Am I displeased with how things have turned out? Nope. I've had terrific fun working on The Plant, and so far it's grossed about $600,000. It may end up over a million (the figures will be posted on the website early next year, down to the last crying dime). Those aren't huge numbers in today's book market, but The Plant--pay attention, now, because this is the important part--is not a book. Right now it exists as nothing but electronic bits and bytes dancing gaily in cyberspace. Yes, it's been downloaded by hundreds of thousands of people, either in its various parts or in its entirety, and some readers may have printed hard copies (even decorated them like medieval monks illuminating manuscripts, for all I know), but mostly it's just an electronic mirage floating out there all by itself, like Samuel Coleridge's stately pleasure dome, with no printing costs, publisher's cuts or agents' fees to pull it down. Advertising aside (I did some, not much), costs are low to the point of nonexistence, and the profit potential is unlimited.

Do Parts 1 through 6 constitute an entire novel? In the sense that there's a beginning, a middle and a resolution, yes. Readers will be as satisfied as they would be with, say, the first volume of a trilogy like Philip Pullman's His Dark Materials (not that I am claiming the same literary quality; never think that). Right now I'm returning to print publishing because I love it and because I have a contract to fulfill--two books remaining.

Is there anything about the coverage of Steve's Excellent Adventure that bothers me? Probably the implication that by using the honor system, I was either displaying a naive belief in the honesty of my fellow man or (worse) indulging in a bit of electronic bungee jumping. Neither one. By offering the story in installments and promising to pull the plug if payments fell off, I felt that I had armed myself with a stick to protect my carrot. It worked, too. Part 5 payments fell steeply, but only after I announced the venture was nearing its end. I'm afraid that did bring on a certain amount of looting.

The real test of The Plant's marketplace viability may come in late December and January, when Philtrum Press--my publishing company, which has offered books at odd intervals for almost 20 years--will e-market all six parts (The Plant, Book One: The Rise of Zenith) for $7, about the price of a paperback. And for that, my friend, you'll need your credit card.

My mamma didn't raise no fools.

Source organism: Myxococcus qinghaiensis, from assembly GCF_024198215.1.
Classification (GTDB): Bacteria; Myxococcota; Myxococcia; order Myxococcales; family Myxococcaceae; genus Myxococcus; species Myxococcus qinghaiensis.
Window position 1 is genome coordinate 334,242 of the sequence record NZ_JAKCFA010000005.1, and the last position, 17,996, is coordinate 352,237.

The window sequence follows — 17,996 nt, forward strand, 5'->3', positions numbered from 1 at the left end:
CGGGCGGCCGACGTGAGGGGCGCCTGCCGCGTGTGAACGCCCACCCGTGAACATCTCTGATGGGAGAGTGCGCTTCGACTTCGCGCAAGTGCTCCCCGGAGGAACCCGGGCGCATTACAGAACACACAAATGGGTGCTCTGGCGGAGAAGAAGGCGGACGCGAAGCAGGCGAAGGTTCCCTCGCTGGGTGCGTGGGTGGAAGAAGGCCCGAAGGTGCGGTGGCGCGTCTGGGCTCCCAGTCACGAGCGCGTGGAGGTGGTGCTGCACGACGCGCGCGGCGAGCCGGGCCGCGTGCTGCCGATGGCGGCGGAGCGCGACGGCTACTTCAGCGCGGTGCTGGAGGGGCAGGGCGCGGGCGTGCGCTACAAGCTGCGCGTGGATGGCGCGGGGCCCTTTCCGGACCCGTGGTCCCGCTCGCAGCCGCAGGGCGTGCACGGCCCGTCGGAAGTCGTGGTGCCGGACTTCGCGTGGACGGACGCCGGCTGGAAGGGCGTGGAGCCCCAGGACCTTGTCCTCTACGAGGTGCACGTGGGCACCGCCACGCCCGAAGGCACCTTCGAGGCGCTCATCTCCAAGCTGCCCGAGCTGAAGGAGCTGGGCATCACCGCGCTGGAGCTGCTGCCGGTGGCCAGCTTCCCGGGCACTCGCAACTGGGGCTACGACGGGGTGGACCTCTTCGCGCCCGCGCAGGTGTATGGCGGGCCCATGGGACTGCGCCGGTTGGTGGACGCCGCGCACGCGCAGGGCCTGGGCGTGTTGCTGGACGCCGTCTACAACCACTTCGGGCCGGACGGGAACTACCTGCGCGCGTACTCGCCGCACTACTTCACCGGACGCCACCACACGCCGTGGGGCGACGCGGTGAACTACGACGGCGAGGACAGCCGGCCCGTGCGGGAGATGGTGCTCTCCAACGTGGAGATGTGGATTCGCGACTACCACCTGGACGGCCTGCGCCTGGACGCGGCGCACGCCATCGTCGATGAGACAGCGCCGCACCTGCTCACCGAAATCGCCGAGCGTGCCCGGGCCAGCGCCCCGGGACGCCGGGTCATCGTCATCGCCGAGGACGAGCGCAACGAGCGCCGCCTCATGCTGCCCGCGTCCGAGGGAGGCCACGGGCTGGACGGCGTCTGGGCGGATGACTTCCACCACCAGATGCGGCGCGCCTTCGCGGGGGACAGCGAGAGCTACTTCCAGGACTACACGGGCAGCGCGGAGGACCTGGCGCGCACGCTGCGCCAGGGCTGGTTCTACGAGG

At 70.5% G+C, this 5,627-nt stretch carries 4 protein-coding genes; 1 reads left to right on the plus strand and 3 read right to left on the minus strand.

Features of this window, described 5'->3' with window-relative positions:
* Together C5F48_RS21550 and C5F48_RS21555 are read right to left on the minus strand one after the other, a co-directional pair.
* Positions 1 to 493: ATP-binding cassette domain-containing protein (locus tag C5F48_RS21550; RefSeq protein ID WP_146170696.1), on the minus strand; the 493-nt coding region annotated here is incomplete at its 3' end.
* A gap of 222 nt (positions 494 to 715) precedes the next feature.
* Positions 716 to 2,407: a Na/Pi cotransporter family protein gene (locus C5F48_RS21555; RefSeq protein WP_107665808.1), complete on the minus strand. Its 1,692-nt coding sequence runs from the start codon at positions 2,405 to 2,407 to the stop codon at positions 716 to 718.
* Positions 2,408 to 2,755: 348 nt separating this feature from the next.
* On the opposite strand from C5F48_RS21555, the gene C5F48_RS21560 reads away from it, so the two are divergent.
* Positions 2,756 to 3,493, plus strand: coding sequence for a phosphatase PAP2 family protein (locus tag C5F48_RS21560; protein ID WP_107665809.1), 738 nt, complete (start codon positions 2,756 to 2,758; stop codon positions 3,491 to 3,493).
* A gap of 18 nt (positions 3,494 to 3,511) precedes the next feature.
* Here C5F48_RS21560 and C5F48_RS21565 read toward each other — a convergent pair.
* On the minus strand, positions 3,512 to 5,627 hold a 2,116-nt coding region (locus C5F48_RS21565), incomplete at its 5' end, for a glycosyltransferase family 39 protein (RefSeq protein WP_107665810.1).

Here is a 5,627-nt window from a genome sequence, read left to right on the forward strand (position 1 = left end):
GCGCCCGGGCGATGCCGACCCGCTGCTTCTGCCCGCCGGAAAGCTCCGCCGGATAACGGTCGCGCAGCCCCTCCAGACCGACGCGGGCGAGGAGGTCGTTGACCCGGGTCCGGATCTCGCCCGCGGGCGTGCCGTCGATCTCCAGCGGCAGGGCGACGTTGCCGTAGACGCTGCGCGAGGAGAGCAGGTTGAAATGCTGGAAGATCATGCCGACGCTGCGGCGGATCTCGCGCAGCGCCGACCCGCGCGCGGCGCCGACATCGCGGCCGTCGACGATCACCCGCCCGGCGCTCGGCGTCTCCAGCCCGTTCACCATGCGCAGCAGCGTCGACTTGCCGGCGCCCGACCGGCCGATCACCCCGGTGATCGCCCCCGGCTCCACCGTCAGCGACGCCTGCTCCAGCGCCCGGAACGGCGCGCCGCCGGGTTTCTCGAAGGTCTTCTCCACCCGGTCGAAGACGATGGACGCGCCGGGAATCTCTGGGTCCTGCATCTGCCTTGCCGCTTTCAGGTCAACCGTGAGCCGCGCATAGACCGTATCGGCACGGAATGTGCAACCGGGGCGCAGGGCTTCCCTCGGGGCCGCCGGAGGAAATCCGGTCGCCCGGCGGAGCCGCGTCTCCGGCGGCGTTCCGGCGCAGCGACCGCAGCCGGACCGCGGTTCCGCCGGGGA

King made $65,000,000 last year

Posted: December 14, 2000, 14:27
Here is the list of athletes and celebrities who made $25 million or more last year (King is on 6:th place) according to Forbes (in totals in millions of dollars):

George Lucas: 400.0
Oprah Winfrey: 150.0
David Kelley: 118.0
Tom Hanks: 71.5
Tom Clancy: 66.0
Stephen King: 65.0
Backstreet Boys: 60.0
Steven Spielberg: 60.0
Bruce Willis: 54.5
David Copperfield: 50.0
Julia Roberts: 50.0
Rolling Stones: 50.0
Michael Schumacher: 49.0
Shania Twain: 48.0
Tiger Woods: 47.0

King on Fraiser

Posted: December 9, 2000, 14:25
In a mail to SKEMERs, King's assistant reported that King will do a voice over on the Frasier show on December 12th. King will be doing a voice over as one of Frasier's call ins (as the caller identified as Brian).

No Desperation after all?

Posted: December 6, 2000, 23:27
Seams I jumped the gun here. Josh Bingham from Winchester Films told me in a mail that they no longer control the rights to Desperation. I'm sorry for this.

Desperation on again

Posted: December 1, 2000, 23:26
According to the site Winchester Films will produce the movie version of Desperation. No word on when though...

Payments for part 4 of The Plant down to 46%

Posted: November 29, 2000, 14:25
Tuesday November 28 09:00 PM EST
Stephen King puts "The Plant" on ice
By Gwendolyn Mariano, CNET

Stephen King is pulling the plug on "The Plant."

The best-selling author said on his Web site that he will temporarily suspend the serial novel after the sixth installment, due Dec. 18, to pursue other work.

King posted the first installment of the novel on the Internet this summer as an experiment, saying he would continue the story if 75 percent of readers voluntarily paid for it. But with the fourth installment, for example, less than half the readers were paying for the story, according to his assistant.